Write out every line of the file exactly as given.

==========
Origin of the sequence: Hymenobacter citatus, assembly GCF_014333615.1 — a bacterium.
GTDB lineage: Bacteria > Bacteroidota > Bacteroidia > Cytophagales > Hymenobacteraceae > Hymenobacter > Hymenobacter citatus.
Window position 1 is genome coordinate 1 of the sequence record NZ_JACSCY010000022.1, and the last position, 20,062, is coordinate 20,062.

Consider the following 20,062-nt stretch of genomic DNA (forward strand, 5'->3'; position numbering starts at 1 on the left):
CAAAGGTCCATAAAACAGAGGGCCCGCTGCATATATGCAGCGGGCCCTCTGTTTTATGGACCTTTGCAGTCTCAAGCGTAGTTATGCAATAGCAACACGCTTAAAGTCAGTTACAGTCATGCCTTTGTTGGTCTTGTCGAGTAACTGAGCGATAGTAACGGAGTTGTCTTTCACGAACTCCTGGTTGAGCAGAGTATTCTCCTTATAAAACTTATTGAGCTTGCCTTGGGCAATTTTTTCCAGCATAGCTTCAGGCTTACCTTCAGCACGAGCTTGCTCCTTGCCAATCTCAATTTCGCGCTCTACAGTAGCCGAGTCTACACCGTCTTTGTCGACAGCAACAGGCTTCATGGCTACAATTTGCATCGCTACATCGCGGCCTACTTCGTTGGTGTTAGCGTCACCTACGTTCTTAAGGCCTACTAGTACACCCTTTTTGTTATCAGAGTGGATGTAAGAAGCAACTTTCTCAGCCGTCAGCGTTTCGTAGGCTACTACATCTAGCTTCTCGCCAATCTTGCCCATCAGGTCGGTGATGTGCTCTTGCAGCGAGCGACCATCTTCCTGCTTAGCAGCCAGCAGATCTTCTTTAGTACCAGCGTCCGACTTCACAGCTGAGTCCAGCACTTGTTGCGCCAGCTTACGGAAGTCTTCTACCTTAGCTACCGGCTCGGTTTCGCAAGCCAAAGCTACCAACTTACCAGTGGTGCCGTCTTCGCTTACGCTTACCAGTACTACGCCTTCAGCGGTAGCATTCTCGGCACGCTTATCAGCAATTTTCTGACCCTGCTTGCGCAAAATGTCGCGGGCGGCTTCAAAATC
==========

Origin of the sequence: Hymenobacter citatus, assembly GCF_014333615.1 — a bacterium.
GTDB lineage: Bacteria > Bacteroidota > Bacteroidia > Cytophagales > Hymenobacteraceae > Hymenobacter > Hymenobacter citatus.
Window position 1 is genome coordinate 1 of the sequence record NZ_JACSCY010000022.1, and the last position, 20,062, is coordinate 20,062.

Consider the following 20,062-nt stretch of genomic DNA (forward strand, 5'->3'; position numbering starts at 1 on the left):
CAAAGGTCCATAAAACAGAGGGCCCGCTGCATATATGCAGCGGGCCCTCTGTTTTATGGACCTTTGCAGTCTCAAGCGTAGTTATGCAATAGCAACACGCTTAAAGTCAGTTACAGTCATGCCTTTGTTGGTCTTGTCGAGTAACTGAGCGATAGTAACGGAGTTGTCTTTCACGAACTCCTGGTTGAGCAGAGTATTCTCCTTATAAAACTTATTGAGCTTGCCTTGGGCAATTTTTTCCAGCATAGCTTCAGGCTTACCTTCAGCACGAGCTTGCTCCTTGCCAATCTCAATTTCGCGCTCTACAGTAGCCGAGTCTACACCGTCTTTGTCGACAGCAACAGGCTTCATGGCTACAATTTGCATCGCTACATCGCGGCCTACTTCGTTGGTGTTAGCGTCACCTACGTTCTTAAGGCCTACTAGTACACCCTTTTTGTTATCAGAGTGGATGTAAGAAGCAACTTTCTCAGCCGTCAGCGTTTCGTAGGCTACTACATCTAGCTTCTCGCCAATCTTGCCCATCAGGTCGGTGATGTGCTCTTGCAGCGAGCGACCATCTTCCTGCTTAGCAGCCAGCAGATCTTCTTTAGTACCAGCGTCCGACTTCACAGCTGAGTCCAGCACTTGTTGCGCCAGCTTACGGAAGTCTTCTACCTTAGCTACCGGCTCGGTTTCGCAAGCCAAAGCTACCAACTTACCAGTGGTGCCGTCTTCGCTTACGCTTACCAGTACTACGCCTTCAGCGGTAGCATTCTCGGCACGCTTATCAGCAATTTTCTGACCCTGCTTGCGCAAAATGTCGCGGGCGGCTTCAAAATC